Sunday, September 14, 2008

Man In The Dark

Paul Auster
Henry Holt and Company
ISBN-13: 978-0-8050-8839-7
ISBN-10: 0-8050-8839-3

I detect a pattern in Paul Auster's novels, and that's bad, and after reading only two of his books! There is an older man who is writing something, but what he is writing of of no particular significance, even to himself. The women in his life are going through tough times, as is he. People have died, left them, cheated. The old guy most likely cheated on his either dead of ex wife or else he behaved like a schmuck in some other way. There is some kind of fantasy thread that runs through the old guy's head, or more than one, but they don't go anywhere. Everyone decides to just keep soldiering on because it isn't unbearable. Then the book ends.

I had heard an interview on the radio with Auster about this, his newest book, which is what got me interested in reading him. In the interview Diane Rhem made much of the alternate universe in which there was a civil war in the U.S. which started after, and because of, the way that George W. became President in 2000. That alternate universe is a story the the old guy in Man In The Dark is telling himself, it's not the thing that he's writing. About halfway through the book Auster gets tired of it and has the old guy kill off the character in his little story, who had crossed (back) between universes with orders to kill the old guy. Then the little story of the little civil war is just dropped.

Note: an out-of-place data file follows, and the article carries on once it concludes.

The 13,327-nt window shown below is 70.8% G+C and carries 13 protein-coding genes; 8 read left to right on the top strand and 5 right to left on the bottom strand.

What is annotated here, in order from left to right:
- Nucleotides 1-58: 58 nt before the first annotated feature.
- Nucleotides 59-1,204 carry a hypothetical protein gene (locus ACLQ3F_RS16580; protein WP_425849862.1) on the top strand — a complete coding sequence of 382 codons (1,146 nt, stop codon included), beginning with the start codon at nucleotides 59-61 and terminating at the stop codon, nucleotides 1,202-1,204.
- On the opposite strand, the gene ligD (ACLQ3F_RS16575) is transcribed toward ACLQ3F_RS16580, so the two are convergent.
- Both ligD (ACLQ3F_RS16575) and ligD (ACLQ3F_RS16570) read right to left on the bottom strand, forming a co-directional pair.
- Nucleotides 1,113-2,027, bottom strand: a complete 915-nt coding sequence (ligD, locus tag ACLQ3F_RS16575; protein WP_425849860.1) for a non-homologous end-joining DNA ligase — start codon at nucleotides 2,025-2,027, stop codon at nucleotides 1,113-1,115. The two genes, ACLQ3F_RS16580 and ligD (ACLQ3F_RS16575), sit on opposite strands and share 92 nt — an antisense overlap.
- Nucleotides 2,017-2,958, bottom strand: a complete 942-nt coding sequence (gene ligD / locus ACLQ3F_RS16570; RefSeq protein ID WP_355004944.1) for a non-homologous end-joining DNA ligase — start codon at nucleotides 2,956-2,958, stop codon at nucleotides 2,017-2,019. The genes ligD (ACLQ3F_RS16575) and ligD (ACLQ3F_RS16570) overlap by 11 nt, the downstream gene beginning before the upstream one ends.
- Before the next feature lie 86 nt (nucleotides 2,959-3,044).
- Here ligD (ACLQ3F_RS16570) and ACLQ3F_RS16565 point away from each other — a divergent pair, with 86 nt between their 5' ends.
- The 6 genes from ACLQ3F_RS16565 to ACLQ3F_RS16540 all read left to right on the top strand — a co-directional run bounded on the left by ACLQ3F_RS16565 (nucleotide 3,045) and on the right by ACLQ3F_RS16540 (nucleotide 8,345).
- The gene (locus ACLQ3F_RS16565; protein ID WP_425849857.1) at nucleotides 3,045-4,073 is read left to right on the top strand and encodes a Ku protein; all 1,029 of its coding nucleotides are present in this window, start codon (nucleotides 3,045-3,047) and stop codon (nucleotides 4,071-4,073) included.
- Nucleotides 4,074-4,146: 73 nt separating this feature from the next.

Alternate history is a respectable sub genre of science fiction. Auster did not do justice to that sub genre. In fact it was a waste of time reading it. Repetitive, self referential writing about a fictional author who writes about himself is what turned John Barth from a brilliant novelist into a crashing bore. Auster is well on his way to joining Barth in that category.


  1. I couldn't agree more. I read the book for the same reason you did. Auster created an interesting alternative universe, just dropped it and went on with relative inanity about the insomniac.

    I guess when you're a literary "name" pulling stunts like that is "art."

  2. Unfortunately I was assuming that is going to be like this. Auster's last 4-5 novels are BS. But he has written also 5 or 6 masterpieces like - Moon Palace, New York Trilogy, Leviathan, Music of Chance. There are not many authors with 5 or 6 masterpieces behind, like him. His downfall started with too much experimenting with ultra-postmodernist crap, which is a deep crap.

  3. I'd like to know what qualifies as a "masterpiece." Not so long ago I stumbled upon a book called "A Reader's Manifesto" that took five authors who are publically praised and who have won awards, such as Don Delillo, Anne Prolux, Auster, and Cormac McCarthy and did a scathing analysis of how the public perceives them and considers them "literary geniuses" versus how (according to this guy) are complete crap. Everyone is entitled to their own opinion, including the New York Times, which he attacks repeatedly, and every author is entitled to a couple bad books. But I think the gist of the matter is this. There are so few excellent contemporary authors. What we deem as good sometimes betrays our own shortsightedness as readers. We like to praise authors just because they attempt "big books", but that doesn't make them great. Anyways I could go on forever but it's nice to see an enlightened critique of Auster's very mediocre writing.


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